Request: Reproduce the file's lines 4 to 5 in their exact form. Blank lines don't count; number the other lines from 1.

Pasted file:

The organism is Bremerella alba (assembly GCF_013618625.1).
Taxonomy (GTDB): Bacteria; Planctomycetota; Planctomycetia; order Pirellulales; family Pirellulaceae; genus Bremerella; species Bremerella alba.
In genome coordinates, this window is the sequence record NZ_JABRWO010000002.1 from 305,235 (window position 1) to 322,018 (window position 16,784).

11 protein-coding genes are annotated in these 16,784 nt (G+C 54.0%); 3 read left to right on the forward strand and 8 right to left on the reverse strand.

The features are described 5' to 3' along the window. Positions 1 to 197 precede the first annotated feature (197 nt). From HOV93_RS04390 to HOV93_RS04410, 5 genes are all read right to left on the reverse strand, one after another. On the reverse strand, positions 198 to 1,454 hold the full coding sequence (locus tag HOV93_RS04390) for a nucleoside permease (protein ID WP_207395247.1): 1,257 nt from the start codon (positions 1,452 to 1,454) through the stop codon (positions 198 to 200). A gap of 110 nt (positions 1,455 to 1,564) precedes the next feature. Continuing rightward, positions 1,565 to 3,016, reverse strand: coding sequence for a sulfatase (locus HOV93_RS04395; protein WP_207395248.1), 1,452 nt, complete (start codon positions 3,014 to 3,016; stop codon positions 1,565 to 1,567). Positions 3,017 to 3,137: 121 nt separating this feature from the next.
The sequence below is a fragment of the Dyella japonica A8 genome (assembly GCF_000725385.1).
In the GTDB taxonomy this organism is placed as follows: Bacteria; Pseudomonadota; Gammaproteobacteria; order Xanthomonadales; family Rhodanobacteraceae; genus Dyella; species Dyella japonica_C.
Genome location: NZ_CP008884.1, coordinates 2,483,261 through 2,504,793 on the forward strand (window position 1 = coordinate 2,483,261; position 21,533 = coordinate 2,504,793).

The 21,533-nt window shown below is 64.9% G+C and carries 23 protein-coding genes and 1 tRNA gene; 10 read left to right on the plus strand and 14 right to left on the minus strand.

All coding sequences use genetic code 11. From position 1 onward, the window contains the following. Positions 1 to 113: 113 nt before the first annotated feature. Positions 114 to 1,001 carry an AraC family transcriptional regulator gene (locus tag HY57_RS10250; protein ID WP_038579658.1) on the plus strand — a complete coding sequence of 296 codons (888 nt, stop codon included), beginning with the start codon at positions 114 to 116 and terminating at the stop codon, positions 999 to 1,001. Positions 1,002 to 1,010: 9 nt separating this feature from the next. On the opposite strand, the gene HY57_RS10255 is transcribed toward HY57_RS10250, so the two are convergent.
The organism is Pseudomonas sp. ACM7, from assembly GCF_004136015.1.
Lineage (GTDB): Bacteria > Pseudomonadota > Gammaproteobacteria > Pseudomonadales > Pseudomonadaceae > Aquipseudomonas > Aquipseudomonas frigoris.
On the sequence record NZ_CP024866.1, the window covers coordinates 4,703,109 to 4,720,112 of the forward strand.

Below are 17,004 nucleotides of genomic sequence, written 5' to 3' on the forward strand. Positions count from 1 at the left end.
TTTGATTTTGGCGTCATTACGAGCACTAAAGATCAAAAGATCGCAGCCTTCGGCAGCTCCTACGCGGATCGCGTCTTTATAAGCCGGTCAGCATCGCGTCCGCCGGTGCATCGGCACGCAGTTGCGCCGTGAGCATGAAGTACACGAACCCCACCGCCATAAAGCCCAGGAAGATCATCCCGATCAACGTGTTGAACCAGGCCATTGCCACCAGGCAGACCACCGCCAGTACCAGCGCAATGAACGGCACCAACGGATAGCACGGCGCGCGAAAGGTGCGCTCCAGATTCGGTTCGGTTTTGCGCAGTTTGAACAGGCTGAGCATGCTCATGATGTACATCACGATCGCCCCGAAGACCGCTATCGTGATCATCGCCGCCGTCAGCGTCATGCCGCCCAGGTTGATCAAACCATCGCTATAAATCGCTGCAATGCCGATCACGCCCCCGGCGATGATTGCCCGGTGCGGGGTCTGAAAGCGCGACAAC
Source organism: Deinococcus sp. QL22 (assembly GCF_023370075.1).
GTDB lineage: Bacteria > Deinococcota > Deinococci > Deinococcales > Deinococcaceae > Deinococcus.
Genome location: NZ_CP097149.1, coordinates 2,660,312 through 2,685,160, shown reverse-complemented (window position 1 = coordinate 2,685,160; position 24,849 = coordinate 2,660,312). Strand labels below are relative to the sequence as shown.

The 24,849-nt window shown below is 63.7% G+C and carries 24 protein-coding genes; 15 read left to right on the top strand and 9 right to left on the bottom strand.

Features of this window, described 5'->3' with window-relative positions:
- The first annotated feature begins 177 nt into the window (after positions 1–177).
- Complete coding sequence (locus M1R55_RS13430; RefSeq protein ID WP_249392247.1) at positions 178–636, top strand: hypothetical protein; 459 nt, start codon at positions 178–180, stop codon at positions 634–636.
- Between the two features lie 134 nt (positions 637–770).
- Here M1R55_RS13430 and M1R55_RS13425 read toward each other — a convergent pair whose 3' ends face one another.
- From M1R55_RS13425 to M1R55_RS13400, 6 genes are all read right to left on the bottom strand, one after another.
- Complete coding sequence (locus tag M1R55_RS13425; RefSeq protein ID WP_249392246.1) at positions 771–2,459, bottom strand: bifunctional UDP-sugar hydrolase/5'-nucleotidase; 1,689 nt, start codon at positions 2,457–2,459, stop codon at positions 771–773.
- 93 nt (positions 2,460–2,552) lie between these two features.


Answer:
11 protein-coding genes are annotated in these 16,784 nt (G+C 54.0%); 3 read left to right on the forward strand and 8 right to left on the reverse strand.

The features are described 5' to 3' along the window. Positions 1 to 197 precede the first annotated feature (197 nt). From HOV93_RS04390 to HOV93_RS04410, 5 genes are all read right to left on the reverse strand, one after another. On the reverse strand, positions 198 to 1,454 hold the full coding sequence (locus tag HOV93_RS04390) for a nucleoside permease (protein ID WP_207395247.1): 1,257 nt from the start codon (positions 1,452 to 1,454) through the stop codon (positions 198 to 200). A gap of 110 nt (positions 1,455 to 1,564) precedes the next feature. Continuing rightward, positions 1,565 to 3,016, reverse strand: coding sequence for a sulfatase (locus HOV93_RS04395; protein WP_207395248.1), 1,452 nt, complete (start codon positions 3,014 to 3,016; stop codon positions 1,565 to 1,567). Positions 3,017 to 3,137: 121 nt separating this feature from the next.